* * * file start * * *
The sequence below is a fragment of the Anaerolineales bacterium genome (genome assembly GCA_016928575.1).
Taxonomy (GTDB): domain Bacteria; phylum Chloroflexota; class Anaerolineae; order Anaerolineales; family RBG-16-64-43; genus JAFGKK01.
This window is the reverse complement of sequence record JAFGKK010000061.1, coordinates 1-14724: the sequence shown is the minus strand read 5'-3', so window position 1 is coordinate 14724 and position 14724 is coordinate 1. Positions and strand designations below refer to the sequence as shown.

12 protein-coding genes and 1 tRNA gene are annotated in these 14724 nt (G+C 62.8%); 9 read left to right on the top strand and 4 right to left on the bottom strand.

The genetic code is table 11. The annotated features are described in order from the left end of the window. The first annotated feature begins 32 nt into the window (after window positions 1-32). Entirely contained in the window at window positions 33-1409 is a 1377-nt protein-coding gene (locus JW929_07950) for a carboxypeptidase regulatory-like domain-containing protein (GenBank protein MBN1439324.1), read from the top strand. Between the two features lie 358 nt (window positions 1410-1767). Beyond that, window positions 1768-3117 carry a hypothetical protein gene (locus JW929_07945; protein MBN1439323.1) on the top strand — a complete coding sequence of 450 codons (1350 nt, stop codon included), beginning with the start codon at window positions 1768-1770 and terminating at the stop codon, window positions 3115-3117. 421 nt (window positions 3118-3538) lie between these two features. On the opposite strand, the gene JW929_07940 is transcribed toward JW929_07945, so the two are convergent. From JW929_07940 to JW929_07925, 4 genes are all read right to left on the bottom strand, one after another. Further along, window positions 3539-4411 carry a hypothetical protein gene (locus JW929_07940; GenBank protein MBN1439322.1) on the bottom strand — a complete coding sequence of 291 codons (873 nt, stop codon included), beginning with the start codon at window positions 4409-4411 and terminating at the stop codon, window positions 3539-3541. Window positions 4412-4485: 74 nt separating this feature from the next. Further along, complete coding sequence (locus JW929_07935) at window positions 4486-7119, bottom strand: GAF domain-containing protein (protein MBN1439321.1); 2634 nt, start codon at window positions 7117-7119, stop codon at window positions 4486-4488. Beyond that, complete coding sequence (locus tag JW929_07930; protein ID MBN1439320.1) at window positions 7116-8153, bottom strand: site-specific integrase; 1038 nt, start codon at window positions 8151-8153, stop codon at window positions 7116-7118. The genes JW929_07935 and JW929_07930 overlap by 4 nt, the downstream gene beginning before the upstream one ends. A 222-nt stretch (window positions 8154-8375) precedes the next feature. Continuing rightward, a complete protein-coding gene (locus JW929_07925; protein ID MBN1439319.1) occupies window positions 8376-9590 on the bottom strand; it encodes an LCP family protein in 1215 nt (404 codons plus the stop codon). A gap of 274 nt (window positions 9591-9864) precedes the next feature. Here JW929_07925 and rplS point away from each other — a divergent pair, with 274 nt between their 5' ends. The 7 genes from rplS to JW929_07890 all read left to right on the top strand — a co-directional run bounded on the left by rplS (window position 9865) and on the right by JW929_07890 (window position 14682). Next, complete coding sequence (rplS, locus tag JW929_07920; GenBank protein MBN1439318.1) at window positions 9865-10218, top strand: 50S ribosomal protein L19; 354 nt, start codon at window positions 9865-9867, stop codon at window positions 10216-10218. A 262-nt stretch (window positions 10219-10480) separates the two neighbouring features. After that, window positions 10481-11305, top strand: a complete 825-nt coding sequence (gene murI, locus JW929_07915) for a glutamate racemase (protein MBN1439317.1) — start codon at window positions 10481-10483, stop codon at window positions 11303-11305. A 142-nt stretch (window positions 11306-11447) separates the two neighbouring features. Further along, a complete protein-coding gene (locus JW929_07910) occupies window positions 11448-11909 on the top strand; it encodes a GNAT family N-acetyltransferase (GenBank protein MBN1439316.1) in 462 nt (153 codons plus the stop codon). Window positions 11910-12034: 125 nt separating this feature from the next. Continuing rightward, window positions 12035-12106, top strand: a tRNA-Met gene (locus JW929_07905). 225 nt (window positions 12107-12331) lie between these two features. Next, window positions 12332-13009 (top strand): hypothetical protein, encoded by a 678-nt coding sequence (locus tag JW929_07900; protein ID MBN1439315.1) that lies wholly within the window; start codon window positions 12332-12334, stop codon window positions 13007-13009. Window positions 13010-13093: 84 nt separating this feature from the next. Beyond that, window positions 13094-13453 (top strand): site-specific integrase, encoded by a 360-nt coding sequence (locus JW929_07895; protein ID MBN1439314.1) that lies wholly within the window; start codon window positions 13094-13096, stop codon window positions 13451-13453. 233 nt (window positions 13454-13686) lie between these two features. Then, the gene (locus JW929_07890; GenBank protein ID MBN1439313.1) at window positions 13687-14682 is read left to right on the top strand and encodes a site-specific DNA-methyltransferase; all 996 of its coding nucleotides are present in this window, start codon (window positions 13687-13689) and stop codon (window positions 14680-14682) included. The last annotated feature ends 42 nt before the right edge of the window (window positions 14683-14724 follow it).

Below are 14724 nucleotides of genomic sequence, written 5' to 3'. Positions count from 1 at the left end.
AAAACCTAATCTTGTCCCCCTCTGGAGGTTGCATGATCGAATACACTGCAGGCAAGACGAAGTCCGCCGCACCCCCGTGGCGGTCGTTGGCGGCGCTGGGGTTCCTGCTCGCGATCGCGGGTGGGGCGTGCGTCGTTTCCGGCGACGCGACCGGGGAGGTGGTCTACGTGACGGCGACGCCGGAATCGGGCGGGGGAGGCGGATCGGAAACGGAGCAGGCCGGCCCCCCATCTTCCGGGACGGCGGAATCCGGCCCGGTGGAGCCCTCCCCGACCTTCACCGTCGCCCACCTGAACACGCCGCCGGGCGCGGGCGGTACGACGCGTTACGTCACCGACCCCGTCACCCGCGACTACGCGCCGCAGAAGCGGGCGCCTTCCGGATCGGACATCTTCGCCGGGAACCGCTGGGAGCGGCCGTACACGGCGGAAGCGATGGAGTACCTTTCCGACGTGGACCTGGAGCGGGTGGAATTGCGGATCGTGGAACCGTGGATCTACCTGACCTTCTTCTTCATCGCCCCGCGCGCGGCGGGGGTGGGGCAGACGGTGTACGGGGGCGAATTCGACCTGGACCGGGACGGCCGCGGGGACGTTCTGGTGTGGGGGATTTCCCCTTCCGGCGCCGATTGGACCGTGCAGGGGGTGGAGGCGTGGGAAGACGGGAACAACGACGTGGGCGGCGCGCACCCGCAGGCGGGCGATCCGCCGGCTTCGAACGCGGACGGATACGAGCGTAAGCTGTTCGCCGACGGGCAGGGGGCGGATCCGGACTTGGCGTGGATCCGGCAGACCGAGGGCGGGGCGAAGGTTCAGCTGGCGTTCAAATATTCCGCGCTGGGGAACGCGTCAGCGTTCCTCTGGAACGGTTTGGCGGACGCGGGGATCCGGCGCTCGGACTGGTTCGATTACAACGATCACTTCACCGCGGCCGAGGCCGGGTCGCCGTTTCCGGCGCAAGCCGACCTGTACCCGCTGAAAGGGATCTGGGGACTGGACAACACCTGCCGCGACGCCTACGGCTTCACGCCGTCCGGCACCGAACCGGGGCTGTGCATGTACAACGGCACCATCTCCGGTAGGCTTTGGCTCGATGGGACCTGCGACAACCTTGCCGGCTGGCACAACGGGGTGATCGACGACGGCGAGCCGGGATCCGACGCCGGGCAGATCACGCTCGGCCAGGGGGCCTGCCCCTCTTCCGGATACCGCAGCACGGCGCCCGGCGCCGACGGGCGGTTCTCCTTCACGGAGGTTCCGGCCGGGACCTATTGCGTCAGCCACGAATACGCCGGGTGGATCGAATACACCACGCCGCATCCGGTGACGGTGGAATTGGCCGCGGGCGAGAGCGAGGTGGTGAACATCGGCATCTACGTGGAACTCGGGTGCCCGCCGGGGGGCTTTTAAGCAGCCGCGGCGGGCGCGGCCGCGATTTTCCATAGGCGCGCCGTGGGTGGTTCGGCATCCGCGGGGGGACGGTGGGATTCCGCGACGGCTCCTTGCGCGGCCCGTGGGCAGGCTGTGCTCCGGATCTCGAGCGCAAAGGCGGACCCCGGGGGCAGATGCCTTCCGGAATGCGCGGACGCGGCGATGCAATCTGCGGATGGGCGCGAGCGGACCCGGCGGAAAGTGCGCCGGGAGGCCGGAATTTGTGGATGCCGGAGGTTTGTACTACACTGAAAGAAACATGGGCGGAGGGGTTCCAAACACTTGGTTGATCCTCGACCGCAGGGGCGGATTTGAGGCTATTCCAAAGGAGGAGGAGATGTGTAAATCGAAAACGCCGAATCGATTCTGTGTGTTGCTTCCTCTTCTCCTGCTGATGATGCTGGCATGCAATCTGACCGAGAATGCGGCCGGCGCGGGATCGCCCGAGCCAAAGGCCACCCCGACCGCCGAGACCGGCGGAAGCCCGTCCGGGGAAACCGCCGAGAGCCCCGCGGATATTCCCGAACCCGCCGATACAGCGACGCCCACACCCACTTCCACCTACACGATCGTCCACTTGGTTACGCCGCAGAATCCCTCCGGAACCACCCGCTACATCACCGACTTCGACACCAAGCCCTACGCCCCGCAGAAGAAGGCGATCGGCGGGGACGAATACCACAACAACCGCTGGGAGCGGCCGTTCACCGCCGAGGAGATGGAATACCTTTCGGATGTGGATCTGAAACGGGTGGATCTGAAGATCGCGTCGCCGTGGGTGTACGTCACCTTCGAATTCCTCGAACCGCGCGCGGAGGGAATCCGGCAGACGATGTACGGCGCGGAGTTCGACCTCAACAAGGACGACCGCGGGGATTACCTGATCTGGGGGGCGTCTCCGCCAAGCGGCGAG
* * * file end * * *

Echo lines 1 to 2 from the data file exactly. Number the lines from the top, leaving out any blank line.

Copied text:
The sequence below is a fragment of the Anaerolineales bacterium genome (genome assembly GCA_016928575.1).
Taxonomy (GTDB): domain Bacteria; phylum Chloroflexota; class Anaerolineae; order Anaerolineales; family RBG-16-64-43; genus JAFGKK01.